The Termination of Missile Guidelines on South Korea: Prospects for Defense and Arms Manufacturers
South Korea achieved a milestone in securing its missile sovereignty and enhancing its production and operational control in defense matters after the riddance of US-imposed missile restrictions. Forty-two years ago, in 1979, the US imposed a range and warhead limit on South Korea for its ballistic missile development. At the outset, the limit allowed was 180 km; it was then increased to 300 km in 2001 and 800 km (500 miles) in 2012, with a maximum payload of 500 kg. The US and South Korean presidents, Joe Biden and Moon Jae-In met each other on May 21, 2021, at a summit and declared the Termination of Missile Guidelines ban on South Korea.
Now that the range restriction has been lifted, it has opened up new opportunities in the aerospace business and reinforced the share prices of arms manufacturers. Within a week, the shares of South Korean major aerospace and defense industries have gone higher. For instance, within a week after the announcement, the shares of LIG Nex1, a missile developer company, increased by 14%; the shares of Hanwha Aerospace, engines and rocket spare parts manufacturer, increased by 10.9%; the shares of state-run Korea Aerospace Industries (KAI), raised by 7.6 %.
It is rightly expected that these companies would soon be getting production orders of new long-range ballistic missiles, satellite positioning systems, satellites, and commercial rockets. Though South Korea has space ambitions and investors and manufacturers are optimistic about new orders, it appears that there are no government or military plans to build longer-range missiles immediately, as told by the South Korean Defense Ministry. The scrapping of the restriction has pushed South Korea-US relations into a new phase representing the strong alliance between two countries, as said by South Korea President Moon Jae-In.
Moon said this step ahead in defense matters would enable South Korea to set up its satellites in its launch vehicles into space and start up the aerospace industry. Ahn Sang-Nam, a KDIA (lobby group) director, reaffirmed this advancement, as he stated that South Korea’s technology development could go far beyond the military sector into the aerospace field, increasing the prospects for companies to win new contracts. Moreover, South Korea can potentially try developing hypersonic weapons and longer-range submarine-launched ballistic missiles (SLBMs). With this missile development freedom and increasing defense budget, South Korean defense industries and manufacturers can boost their export potential. South Korea already ranks 9th largest arms exporter for 2016-2020, with doubled number of export clients.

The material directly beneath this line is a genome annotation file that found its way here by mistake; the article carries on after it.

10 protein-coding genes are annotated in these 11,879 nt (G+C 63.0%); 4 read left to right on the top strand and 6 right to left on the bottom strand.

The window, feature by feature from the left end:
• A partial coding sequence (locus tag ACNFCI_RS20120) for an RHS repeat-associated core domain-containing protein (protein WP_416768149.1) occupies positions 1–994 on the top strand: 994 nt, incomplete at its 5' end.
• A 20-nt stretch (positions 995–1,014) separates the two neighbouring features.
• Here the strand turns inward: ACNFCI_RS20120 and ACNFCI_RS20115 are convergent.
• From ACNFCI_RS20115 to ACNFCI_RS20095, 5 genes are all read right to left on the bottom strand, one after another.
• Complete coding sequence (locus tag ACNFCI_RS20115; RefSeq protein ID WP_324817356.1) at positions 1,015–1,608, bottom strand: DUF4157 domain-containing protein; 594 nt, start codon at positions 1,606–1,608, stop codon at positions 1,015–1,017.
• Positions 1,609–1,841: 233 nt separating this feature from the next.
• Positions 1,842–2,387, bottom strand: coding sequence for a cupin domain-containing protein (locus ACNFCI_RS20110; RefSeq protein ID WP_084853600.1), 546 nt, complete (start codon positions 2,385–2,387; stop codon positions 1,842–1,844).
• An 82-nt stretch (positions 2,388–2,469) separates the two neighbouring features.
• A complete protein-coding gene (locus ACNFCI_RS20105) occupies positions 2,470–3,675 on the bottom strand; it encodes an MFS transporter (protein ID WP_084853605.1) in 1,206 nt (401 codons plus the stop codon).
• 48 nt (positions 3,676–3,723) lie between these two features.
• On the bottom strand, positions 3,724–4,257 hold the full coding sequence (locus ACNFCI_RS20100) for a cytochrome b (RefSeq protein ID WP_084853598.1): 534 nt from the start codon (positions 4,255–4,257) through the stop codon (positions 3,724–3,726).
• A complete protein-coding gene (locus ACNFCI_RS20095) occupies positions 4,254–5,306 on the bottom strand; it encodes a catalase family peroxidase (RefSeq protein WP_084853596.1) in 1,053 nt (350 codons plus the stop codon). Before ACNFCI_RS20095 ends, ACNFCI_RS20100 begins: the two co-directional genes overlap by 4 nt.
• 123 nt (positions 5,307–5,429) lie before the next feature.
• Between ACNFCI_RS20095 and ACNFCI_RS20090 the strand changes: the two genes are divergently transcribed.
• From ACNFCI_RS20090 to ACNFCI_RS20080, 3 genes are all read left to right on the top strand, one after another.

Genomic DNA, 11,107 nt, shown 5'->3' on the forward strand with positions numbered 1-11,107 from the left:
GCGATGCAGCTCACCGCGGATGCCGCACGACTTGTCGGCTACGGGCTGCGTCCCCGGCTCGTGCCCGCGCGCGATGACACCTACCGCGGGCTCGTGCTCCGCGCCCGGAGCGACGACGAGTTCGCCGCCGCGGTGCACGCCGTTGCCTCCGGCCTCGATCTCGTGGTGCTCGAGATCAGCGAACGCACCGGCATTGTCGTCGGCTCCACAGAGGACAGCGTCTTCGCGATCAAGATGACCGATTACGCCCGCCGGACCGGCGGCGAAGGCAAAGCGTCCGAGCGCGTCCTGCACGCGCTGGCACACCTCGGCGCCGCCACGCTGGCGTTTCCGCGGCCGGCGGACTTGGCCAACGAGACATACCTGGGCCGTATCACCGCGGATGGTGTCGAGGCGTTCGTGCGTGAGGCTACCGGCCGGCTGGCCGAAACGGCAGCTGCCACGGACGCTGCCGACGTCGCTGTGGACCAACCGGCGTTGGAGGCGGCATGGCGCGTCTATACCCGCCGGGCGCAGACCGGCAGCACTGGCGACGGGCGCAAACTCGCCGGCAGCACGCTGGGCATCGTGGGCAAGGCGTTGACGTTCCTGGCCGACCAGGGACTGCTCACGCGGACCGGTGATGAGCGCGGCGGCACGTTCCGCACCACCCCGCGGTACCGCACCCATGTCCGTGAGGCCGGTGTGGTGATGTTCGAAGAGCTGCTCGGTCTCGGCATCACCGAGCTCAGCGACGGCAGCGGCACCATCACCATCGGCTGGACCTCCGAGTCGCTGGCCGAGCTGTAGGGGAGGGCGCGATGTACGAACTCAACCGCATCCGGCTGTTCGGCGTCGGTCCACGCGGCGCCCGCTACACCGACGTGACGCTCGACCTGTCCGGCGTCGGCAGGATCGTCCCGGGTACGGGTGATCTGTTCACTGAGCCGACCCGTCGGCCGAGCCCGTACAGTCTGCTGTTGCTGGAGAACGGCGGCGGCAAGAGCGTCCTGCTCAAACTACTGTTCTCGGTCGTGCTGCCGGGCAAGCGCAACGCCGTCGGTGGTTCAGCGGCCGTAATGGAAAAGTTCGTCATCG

With the new development, South Korea can acquire protection and deterrence from uncertainties in the future, as Cheon Seong-Whun, a professor of political science at Kookmin University, said. He further said that with this step ahead in protection and development, South Korea could launch a missile attack on North Korea even from its Jeju Island, situated off the coast from the Korean peninsula. Regarding North Korea’s response, it criticized the US for abolishing the restrictions’ concord with South Korea, calling it the hypocrisy of South Korea and the hostile policy of the US towards North Korea in stimulating the arms race. It is the “shameful double-dealing” of the US as, on the one hand, the US wanted North Korea to restrict developing ballistic missiles; on the other hand, it is bestowing on South Korea its missile development freedom, as said by Kim Myong Chol, a commentator at North Korea KCNA news agency.
The response to North Korea’s allegations of hypocrisy can be given by the fact that though the initial limitation of 180 and 300 km was to restrict South Korea from targeting the regions of North Korea beyond Pyongyang; with a limit of 800 km, South Korea could still launch a missile for North Korea well within the range. Moreover, North Korea would keep advancing its missile programs while the Kim regime would continue blaming South Korea for hypocrisy and the US for hostility, said Leif-Eric Easley, Associate Professor of International Studies at Ewha Woman’s University in Seoul.